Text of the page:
“It’s a nightmare if the client doesn’t have the data fields properly aligned and an adequate length,” Russell says. “If there are only 30 characters for the street address, for example, the runover information may get pushed into the next field. In this case, it is impossible to sort the information without going in and aligning it.” Nonstandardized data can cost hundreds to thousands of dollars to clean, Russell says.

Peter Eden, president/owner of Anchorage, AK-based food gifts cataloger Alaska Wild Berry Products, one of Russell’s clients, says standardizing records and improving list hygiene was an important component of his 1999 catalog relaunch, which also featured a redesign, increased pages, and more than doubling of its circulation from approximately 55,000 copies mailed in 1998 to 170,000 in ’99. Cleaning up its records paid off: Response rates increased 20% between 1998 and 1999 and nearly as much between 1999 and 2000.

Although Alaska Wild Berry outsources its hygiene, many mailers do the bulk of their list cleaning inhouse, using sophisticated merge/purge software. For example, BCS uses Mail Order Manager (MOM) software by Dydacomp for each of its three annual catalog drops. The software enables Willmes to select names by name or address. “Since we sell to schools and school districts, we send a lot of catalogs to the same address, so we chose to dedupe by name only.” Willmes also eliminates any names that have not been active in the past 24 months from the mailing list and people who have asked to be placed in the catalog’s “do not mail” file. The system costs $15,000-$20,000.

“There isn’t a catalog out there that can afford not to do list hygiene,” Willmes says. “Not long ago we could throw darts and succeed. Now, increased costs and everything else have raised the bar.”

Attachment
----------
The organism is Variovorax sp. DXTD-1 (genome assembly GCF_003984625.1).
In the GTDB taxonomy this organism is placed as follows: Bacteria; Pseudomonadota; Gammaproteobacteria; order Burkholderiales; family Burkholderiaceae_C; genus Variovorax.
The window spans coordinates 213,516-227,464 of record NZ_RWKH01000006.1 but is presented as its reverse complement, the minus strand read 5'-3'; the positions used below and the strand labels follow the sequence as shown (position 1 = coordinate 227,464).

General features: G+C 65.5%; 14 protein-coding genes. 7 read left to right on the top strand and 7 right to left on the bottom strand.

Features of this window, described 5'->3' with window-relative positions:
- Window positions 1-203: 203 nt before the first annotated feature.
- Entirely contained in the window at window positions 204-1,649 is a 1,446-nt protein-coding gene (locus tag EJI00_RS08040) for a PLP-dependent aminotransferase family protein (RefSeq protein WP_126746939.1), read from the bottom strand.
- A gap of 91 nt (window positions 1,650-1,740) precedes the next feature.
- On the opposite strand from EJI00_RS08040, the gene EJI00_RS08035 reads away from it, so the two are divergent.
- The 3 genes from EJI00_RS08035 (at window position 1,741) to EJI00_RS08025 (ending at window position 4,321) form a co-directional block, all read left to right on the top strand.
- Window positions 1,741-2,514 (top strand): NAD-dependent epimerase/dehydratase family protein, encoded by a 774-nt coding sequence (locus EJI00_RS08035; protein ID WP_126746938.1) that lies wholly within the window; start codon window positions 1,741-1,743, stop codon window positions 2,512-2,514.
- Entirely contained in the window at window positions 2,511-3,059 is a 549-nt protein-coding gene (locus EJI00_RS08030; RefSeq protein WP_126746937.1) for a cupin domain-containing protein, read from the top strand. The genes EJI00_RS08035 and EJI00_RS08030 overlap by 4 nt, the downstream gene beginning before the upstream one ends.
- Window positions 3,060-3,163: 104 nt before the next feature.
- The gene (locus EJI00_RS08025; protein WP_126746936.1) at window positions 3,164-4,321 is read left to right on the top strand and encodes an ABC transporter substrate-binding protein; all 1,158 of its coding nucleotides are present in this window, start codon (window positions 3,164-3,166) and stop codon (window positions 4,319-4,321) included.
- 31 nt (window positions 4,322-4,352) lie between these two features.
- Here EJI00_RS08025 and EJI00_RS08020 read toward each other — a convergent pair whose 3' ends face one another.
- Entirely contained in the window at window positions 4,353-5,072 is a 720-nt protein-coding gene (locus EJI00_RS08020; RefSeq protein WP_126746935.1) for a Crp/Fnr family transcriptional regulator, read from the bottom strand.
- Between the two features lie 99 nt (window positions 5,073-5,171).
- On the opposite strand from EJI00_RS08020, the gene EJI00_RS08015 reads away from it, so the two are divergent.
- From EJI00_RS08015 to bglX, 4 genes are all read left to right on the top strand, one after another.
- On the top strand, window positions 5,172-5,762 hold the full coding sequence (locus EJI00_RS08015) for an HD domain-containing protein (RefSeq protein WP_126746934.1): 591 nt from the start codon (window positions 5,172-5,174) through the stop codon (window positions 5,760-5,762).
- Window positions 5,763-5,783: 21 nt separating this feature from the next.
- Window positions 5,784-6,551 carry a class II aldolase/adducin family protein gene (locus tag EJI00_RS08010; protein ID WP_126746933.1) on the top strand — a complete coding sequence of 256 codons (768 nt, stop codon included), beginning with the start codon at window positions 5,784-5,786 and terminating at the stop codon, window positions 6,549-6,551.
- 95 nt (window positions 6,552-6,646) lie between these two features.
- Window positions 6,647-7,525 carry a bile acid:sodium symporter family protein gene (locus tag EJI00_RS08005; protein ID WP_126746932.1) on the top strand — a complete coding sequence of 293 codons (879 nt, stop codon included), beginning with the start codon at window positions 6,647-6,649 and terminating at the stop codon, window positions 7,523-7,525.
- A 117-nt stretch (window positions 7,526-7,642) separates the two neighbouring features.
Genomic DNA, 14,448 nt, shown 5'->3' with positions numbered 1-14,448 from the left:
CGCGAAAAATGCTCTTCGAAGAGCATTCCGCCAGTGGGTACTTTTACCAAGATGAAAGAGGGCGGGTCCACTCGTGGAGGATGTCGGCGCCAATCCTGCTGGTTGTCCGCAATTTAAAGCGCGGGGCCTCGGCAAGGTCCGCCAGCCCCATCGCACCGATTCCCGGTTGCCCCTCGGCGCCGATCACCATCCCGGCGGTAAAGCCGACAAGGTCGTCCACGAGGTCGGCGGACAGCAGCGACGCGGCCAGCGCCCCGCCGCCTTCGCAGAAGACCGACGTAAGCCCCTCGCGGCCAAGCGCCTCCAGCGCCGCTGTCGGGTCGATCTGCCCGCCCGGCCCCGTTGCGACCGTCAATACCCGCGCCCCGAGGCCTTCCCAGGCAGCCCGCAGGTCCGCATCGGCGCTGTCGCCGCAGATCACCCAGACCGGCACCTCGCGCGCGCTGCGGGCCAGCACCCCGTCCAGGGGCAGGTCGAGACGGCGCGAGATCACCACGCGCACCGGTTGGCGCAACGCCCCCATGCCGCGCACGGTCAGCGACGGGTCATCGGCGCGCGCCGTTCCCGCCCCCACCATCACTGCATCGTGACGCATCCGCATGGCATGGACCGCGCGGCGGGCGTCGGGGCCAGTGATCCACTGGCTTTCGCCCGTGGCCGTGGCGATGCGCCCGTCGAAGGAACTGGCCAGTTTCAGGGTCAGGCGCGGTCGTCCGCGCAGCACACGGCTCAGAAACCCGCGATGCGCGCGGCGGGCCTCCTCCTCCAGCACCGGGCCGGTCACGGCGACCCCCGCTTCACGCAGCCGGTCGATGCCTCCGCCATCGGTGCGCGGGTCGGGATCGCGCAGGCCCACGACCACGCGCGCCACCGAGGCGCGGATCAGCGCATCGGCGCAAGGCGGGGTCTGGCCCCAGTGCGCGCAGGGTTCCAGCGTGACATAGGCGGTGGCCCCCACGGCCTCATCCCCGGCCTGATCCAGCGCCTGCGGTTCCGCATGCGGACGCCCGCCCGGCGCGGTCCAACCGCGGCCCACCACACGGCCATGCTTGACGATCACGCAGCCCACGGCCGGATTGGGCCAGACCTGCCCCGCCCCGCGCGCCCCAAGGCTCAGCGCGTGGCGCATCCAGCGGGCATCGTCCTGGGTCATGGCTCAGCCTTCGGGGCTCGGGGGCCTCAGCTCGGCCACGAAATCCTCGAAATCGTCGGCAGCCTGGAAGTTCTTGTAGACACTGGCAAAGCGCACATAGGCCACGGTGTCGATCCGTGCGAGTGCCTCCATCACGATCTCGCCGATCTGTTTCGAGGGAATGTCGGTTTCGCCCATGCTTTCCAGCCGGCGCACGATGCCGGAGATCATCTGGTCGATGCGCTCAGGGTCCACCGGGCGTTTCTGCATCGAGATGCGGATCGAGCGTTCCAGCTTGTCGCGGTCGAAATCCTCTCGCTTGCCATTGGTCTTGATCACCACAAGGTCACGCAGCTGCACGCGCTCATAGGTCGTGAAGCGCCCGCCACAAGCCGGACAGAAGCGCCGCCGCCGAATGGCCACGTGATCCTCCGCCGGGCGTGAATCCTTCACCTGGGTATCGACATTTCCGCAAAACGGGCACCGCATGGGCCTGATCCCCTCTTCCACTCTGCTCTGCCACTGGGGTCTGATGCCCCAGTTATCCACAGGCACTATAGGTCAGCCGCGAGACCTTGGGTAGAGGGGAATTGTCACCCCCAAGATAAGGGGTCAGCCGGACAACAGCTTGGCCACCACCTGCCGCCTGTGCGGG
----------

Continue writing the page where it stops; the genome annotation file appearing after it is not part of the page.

A Glossary of List Hygiene Terms AEC: Address Element Correction, U.S. Postal Service software that revises incomplete or incorrect address records.

CASS: Coding Accuracy Support System, software that adds the expanded ZIP-4 code to an existing address record.

DSF: Delivery Sequence File, mail that the cataloger arranges in delivery order for a particular carrier route. Mailers can use DSF to identify questionable addresses.

LACS: Locatable Address Collection Service, a U.S. Postal Service database, available through licensees, that provides the official addresses of buildings that had formerly been designated only by rural postal routes.

MPS: Mail Preference Service, the Direct Marketing Association’s database of consumers who have specified that they don’t want to receive unsolicited mail.

NCOA: National Change of Address, a correction service provided to mailers by the USPS through its licensees. All change-of-address data submitted by relocating customers are transmitted daily to the USPS National Customer Support Center in Memphis, TN. The center consolidates the data, then places the data on computer tape, and standardizes the addresses against the ZIP+4 databases. The licensees match computerized mailing lists with change-of-address data, and NCOA provides current standardized and ZIP+4 coded addresses for all residential and business movers.

POSTAL ENDORSEMENT: A service run by the USPS in which, for a fee, a carrier will fill out a form notifying the mailer of any address that is found to be undeliverable.